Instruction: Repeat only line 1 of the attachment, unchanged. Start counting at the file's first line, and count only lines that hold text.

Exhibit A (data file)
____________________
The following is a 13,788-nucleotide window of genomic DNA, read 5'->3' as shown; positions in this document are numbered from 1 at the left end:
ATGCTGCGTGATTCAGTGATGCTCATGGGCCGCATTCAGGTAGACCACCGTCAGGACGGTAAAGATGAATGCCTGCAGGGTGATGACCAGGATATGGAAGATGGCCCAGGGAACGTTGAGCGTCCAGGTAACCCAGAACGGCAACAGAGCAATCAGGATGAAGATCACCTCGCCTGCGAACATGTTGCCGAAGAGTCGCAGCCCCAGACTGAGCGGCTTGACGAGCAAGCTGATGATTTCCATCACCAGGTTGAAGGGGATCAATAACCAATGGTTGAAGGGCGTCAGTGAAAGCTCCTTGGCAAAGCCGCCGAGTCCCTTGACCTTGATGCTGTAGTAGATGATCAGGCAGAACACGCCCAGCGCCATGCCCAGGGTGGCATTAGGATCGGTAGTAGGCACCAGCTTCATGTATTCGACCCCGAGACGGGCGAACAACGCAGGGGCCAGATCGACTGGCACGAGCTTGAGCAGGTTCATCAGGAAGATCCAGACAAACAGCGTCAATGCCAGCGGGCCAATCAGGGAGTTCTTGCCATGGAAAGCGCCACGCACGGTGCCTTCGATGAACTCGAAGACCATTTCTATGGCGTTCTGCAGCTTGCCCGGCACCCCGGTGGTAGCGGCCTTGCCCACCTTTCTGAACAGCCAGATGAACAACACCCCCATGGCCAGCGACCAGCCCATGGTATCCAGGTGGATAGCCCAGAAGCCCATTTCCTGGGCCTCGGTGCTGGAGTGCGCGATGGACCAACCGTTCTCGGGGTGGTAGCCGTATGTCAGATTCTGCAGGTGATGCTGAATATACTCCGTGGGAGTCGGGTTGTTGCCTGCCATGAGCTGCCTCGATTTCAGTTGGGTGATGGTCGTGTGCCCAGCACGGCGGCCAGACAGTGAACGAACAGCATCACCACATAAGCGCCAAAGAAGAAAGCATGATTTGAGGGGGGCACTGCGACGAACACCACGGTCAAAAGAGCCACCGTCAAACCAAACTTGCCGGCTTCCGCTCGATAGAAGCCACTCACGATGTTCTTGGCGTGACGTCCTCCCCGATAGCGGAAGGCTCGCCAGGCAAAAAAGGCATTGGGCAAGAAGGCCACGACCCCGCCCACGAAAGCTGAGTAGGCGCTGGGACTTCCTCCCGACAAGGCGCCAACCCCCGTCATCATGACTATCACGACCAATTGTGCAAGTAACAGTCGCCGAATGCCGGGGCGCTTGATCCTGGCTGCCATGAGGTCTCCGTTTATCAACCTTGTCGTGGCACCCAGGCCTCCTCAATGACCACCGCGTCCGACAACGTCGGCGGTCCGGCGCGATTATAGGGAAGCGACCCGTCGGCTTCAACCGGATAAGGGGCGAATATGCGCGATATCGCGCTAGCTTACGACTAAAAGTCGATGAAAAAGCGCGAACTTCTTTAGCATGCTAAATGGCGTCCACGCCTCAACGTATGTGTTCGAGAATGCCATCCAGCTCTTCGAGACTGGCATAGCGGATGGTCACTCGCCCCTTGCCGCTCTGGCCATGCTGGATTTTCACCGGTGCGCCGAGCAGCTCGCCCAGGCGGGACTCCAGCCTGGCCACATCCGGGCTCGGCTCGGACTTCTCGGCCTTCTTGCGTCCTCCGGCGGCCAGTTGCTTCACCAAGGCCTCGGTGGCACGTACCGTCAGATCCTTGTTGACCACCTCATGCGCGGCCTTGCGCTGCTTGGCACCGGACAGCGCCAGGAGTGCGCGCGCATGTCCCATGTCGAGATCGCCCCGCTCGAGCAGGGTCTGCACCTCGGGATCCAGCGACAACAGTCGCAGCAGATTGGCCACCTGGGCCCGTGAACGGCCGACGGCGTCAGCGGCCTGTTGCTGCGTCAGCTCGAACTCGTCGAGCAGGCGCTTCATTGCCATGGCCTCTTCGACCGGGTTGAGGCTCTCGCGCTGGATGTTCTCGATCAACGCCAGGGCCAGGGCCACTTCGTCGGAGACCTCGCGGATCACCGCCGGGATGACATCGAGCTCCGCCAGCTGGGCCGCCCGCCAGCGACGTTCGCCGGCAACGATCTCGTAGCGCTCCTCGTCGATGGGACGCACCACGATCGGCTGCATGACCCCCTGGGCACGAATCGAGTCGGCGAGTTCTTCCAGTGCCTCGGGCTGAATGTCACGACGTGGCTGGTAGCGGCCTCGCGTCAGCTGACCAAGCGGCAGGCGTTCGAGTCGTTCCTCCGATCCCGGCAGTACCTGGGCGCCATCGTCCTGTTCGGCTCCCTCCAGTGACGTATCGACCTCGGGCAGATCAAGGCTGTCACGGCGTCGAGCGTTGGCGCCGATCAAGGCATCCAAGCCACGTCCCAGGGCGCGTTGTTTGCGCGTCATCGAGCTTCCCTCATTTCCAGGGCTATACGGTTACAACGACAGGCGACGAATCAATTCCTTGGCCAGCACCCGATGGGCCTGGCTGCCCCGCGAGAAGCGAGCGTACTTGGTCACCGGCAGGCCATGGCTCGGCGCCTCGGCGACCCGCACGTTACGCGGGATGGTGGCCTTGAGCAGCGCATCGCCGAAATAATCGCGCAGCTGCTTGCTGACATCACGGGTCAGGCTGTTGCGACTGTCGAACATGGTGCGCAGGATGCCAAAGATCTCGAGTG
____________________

The following is a 13,788-nucleotide window of genomic DNA, read 5'->3' as shown; positions in this document are numbered from 1 at the left end: